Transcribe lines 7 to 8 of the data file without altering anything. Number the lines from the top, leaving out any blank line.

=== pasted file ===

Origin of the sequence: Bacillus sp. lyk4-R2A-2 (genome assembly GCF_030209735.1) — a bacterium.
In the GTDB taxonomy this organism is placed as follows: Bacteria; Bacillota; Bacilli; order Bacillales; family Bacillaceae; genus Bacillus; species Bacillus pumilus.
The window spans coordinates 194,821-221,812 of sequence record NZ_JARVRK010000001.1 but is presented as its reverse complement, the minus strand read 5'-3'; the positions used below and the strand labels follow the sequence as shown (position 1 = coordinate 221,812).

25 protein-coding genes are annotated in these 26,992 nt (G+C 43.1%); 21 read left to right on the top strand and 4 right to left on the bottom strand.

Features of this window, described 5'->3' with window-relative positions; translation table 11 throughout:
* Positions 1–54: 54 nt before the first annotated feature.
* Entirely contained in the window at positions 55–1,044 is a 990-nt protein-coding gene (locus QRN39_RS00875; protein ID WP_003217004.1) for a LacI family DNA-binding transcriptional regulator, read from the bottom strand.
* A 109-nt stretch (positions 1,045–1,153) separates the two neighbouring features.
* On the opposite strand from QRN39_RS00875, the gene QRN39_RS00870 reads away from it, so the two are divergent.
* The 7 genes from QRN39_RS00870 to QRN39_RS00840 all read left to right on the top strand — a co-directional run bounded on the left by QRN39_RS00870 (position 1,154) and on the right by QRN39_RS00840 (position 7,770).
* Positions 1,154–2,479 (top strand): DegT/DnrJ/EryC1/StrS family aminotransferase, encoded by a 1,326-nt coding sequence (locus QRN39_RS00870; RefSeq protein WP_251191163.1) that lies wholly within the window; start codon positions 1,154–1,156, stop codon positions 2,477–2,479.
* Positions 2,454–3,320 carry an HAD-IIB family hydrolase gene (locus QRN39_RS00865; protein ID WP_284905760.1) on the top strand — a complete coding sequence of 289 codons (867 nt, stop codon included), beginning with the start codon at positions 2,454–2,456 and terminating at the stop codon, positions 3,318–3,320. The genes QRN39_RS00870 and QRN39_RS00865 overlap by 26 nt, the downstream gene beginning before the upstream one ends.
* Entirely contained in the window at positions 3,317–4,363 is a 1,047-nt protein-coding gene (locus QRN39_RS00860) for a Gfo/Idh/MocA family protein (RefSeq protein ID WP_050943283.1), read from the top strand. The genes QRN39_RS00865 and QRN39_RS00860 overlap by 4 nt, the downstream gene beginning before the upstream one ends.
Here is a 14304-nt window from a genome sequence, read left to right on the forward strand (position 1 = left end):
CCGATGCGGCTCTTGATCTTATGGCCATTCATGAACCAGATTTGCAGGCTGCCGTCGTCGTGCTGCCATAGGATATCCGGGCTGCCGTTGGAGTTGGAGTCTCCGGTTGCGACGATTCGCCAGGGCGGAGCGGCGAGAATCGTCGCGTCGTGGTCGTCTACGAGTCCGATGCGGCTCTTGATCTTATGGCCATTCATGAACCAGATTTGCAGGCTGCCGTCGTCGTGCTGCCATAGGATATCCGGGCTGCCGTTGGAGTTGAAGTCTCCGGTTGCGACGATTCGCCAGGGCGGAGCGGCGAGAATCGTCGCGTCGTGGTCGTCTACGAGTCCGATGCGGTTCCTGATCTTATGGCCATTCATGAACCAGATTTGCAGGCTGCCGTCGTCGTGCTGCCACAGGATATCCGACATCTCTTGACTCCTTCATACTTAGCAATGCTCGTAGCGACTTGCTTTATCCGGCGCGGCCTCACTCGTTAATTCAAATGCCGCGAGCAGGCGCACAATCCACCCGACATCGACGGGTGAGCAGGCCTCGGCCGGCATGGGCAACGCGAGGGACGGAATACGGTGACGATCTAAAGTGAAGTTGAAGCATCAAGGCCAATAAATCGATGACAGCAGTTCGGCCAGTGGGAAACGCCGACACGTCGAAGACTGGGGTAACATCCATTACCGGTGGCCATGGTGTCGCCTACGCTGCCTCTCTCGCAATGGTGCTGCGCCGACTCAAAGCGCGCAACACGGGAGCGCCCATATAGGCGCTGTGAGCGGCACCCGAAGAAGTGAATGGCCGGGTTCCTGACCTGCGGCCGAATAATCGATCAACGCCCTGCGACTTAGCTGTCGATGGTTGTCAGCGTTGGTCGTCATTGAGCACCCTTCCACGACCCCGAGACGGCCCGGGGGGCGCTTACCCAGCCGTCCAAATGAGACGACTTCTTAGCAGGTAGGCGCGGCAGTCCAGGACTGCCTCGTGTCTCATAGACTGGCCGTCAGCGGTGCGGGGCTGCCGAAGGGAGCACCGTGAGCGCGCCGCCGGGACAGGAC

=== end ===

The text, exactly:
* Entirely contained in the window at positions 55–1,044 is a 990-nt protein-coding gene (locus QRN39_RS00875; protein ID WP_003217004.1) for a LacI family DNA-binding transcriptional regulator, read from the bottom strand.
* A 109-nt stretch (positions 1,045–1,153) separates the two neighbouring features.